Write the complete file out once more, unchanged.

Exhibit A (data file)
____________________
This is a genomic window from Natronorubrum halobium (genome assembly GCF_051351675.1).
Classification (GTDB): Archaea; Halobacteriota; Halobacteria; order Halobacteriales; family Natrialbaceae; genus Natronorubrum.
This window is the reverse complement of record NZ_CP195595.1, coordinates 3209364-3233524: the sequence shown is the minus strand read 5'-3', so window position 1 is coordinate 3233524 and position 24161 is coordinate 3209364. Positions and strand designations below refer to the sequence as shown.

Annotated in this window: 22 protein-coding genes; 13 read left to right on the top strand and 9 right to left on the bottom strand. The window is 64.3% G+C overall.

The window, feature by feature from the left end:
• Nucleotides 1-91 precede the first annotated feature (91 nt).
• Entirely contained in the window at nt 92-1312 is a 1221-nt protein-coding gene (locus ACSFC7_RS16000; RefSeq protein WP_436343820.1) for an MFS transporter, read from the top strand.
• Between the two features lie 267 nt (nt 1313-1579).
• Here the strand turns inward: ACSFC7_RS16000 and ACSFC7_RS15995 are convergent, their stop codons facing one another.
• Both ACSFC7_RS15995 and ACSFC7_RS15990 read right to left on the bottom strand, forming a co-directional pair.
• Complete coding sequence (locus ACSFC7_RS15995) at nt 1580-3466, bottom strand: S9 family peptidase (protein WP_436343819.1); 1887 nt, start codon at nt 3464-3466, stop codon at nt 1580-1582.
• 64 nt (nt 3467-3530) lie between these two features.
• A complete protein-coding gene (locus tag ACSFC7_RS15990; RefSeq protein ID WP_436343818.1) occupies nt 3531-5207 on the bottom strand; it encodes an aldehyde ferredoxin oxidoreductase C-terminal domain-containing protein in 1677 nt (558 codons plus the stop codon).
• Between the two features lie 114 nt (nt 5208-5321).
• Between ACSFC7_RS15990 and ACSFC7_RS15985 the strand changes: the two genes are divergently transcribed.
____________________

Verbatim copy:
This is a genomic window from Natronorubrum halobium (genome assembly GCF_051351675.1).
Classification (GTDB): Archaea; Halobacteriota; Halobacteria; order Halobacteriales; family Natrialbaceae; genus Natronorubrum.
This window is the reverse complement of record NZ_CP195595.1, coordinates 3209364-3233524: the sequence shown is the minus strand read 5'-3', so window position 1 is coordinate 3233524 and position 24161 is coordinate 3209364. Positions and strand designations below refer to the sequence as shown.

Annotated in this window: 22 protein-coding genes; 13 read left to right on the top strand and 9 right to left on the bottom strand. The window is 64.3% G+C overall.

The window, feature by feature from the left end:
• Nucleotides 1-91 precede the first annotated feature (91 nt).
• Entirely contained in the window at nt 92-1312 is a 1221-nt protein-coding gene (locus ACSFC7_RS16000; RefSeq protein WP_436343820.1) for an MFS transporter, read from the top strand.
• Between the two features lie 267 nt (nt 1313-1579).
• Here the strand turns inward: ACSFC7_RS16000 and ACSFC7_RS15995 are convergent, their stop codons facing one another.
• Both ACSFC7_RS15995 and ACSFC7_RS15990 read right to left on the bottom strand, forming a co-directional pair.
• Complete coding sequence (locus ACSFC7_RS15995) at nt 1580-3466, bottom strand: S9 family peptidase (protein WP_436343819.1); 1887 nt, start codon at nt 3464-3466, stop codon at nt 1580-1582.
• 64 nt (nt 3467-3530) lie between these two features.
• A complete protein-coding gene (locus tag ACSFC7_RS15990; RefSeq protein ID WP_436343818.1) occupies nt 3531-5207 on the bottom strand; it encodes an aldehyde ferredoxin oxidoreductase C-terminal domain-containing protein in 1677 nt (558 codons plus the stop codon).
• Between the two features lie 114 nt (nt 5208-5321).
• Between ACSFC7_RS15990 and ACSFC7_RS15985 the strand changes: the two genes are divergently transcribed.